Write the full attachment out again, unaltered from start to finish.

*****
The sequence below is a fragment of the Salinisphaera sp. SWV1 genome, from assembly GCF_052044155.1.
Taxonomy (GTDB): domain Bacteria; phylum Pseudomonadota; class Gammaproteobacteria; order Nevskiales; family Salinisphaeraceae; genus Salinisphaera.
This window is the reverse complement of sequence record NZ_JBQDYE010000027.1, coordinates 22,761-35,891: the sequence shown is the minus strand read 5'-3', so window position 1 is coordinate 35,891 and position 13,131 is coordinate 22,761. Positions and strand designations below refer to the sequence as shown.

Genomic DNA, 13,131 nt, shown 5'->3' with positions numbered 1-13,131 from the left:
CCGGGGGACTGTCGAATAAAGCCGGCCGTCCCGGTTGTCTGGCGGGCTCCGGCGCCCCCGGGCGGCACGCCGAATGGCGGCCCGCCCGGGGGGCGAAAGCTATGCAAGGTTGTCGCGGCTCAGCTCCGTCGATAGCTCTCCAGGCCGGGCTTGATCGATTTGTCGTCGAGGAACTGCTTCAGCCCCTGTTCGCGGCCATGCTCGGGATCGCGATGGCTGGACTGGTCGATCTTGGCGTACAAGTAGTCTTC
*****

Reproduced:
The sequence below is a fragment of the Salinisphaera sp. SWV1 genome, from assembly GCF_052044155.1.
Taxonomy (GTDB): domain Bacteria; phylum Pseudomonadota; class Gammaproteobacteria; order Nevskiales; family Salinisphaeraceae; genus Salinisphaera.
This window is the reverse complement of sequence record NZ_JBQDYE010000027.1, coordinates 22,761-35,891: the sequence shown is the minus strand read 5'-3', so window position 1 is coordinate 35,891 and position 13,131 is coordinate 22,761. Positions and strand designations below refer to the sequence as shown.

Genomic DNA, 13,131 nt, shown 5'->3' with positions numbered 1-13,131 from the left:
CCGGGGGACTGTCGAATAAAGCCGGCCGTCCCGGTTGTCTGGCGGGCTCCGGCGCCCCCGGGCGGCACGCCGAATGGCGGCCCGCCCGGGGGGCGAAAGCTATGCAAGGTTGTCGCGGCTCAGCTCCGTCGATAGCTCTCCAGGCCGGGCTTGATCGATTTGTCGTCGAGGAACTGCTTCAGCCCCTGTTCGCGGCCATGCTCGGGATCGCGATGGCTGGACTGGTCGATCTTGGCGTACAAGTAGTCTTC